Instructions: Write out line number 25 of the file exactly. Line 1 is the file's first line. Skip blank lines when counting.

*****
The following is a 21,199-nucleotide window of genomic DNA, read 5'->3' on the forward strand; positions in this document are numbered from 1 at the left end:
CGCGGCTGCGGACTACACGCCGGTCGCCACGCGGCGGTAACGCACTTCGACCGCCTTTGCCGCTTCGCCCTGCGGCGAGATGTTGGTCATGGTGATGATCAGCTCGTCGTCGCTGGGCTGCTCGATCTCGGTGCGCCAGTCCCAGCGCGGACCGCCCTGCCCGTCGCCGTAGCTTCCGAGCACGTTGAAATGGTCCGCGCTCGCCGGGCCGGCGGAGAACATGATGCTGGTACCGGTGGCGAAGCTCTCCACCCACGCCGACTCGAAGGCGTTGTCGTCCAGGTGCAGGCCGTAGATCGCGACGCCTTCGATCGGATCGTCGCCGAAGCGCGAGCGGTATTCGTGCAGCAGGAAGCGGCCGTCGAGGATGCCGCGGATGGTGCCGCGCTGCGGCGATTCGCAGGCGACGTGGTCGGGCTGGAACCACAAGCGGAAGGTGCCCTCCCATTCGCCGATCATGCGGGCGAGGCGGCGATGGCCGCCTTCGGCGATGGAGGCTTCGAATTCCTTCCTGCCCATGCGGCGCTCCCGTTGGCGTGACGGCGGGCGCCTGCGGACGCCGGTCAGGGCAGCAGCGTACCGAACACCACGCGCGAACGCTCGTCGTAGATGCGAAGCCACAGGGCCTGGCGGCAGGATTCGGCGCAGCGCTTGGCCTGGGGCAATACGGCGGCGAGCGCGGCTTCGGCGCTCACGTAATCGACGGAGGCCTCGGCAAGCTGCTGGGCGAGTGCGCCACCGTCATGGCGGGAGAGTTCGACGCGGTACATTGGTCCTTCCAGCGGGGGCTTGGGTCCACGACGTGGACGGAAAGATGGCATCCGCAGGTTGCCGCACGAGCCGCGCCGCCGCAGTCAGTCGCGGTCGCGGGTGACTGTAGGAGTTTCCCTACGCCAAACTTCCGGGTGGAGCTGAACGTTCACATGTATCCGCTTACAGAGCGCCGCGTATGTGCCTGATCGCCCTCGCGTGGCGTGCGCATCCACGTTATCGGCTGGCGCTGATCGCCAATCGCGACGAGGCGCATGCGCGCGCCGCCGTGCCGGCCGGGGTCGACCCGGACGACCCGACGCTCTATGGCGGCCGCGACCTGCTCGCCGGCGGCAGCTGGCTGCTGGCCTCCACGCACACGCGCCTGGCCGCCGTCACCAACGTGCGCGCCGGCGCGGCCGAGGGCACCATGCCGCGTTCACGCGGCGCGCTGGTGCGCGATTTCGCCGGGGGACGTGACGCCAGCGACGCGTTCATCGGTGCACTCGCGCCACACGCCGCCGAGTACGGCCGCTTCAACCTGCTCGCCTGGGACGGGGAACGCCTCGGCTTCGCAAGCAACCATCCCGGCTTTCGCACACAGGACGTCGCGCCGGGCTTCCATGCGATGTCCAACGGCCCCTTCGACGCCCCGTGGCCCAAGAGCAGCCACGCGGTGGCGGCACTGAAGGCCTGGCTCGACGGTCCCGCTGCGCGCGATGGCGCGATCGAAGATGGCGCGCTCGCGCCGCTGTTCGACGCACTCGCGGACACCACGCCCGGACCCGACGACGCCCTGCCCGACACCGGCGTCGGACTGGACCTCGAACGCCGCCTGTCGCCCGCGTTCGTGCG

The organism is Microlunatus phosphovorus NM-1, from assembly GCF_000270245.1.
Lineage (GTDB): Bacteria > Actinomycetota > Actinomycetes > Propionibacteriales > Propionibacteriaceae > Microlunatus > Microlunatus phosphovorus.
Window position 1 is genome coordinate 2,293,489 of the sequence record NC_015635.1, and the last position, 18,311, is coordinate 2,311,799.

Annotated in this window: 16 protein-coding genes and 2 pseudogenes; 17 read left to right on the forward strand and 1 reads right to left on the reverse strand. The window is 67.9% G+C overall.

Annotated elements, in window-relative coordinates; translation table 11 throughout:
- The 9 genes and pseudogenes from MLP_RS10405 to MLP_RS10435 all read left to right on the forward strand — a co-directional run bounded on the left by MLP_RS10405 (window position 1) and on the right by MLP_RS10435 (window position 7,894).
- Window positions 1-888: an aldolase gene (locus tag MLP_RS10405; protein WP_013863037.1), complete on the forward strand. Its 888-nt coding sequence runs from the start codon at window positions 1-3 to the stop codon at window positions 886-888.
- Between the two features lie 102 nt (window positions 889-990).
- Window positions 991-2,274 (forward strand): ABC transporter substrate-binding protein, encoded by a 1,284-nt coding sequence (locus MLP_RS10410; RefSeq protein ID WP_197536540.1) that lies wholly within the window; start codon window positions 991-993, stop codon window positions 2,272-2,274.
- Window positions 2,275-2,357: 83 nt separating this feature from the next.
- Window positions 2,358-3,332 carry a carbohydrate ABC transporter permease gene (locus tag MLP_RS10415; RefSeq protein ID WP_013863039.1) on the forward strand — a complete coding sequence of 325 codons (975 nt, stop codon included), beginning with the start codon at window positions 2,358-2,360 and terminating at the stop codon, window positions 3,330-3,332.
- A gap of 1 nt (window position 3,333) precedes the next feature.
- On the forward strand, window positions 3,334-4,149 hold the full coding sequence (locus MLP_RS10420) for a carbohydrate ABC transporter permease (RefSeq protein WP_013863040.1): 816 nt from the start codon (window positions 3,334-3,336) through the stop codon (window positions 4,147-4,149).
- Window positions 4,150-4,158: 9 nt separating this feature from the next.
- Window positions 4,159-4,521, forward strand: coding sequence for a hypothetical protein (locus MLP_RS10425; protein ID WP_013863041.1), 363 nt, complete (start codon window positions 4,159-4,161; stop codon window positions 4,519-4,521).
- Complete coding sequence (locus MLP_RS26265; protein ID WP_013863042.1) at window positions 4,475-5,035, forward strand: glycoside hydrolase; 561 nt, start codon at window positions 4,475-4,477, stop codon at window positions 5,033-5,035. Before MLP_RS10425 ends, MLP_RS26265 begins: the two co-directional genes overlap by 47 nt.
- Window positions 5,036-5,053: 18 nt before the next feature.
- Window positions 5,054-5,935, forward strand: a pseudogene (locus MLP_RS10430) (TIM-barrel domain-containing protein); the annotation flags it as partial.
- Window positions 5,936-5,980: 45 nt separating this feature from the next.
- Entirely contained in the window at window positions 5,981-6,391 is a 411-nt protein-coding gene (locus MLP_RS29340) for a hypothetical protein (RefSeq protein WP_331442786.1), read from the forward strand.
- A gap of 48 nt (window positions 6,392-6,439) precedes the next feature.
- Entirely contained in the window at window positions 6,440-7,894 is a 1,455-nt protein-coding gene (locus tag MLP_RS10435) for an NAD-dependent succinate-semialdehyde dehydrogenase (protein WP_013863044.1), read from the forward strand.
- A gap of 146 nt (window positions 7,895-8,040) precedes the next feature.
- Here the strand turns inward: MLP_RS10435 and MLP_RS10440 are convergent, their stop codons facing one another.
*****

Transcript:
- A gap of 146 nt (window positions 7,895-8,040) precedes the next feature.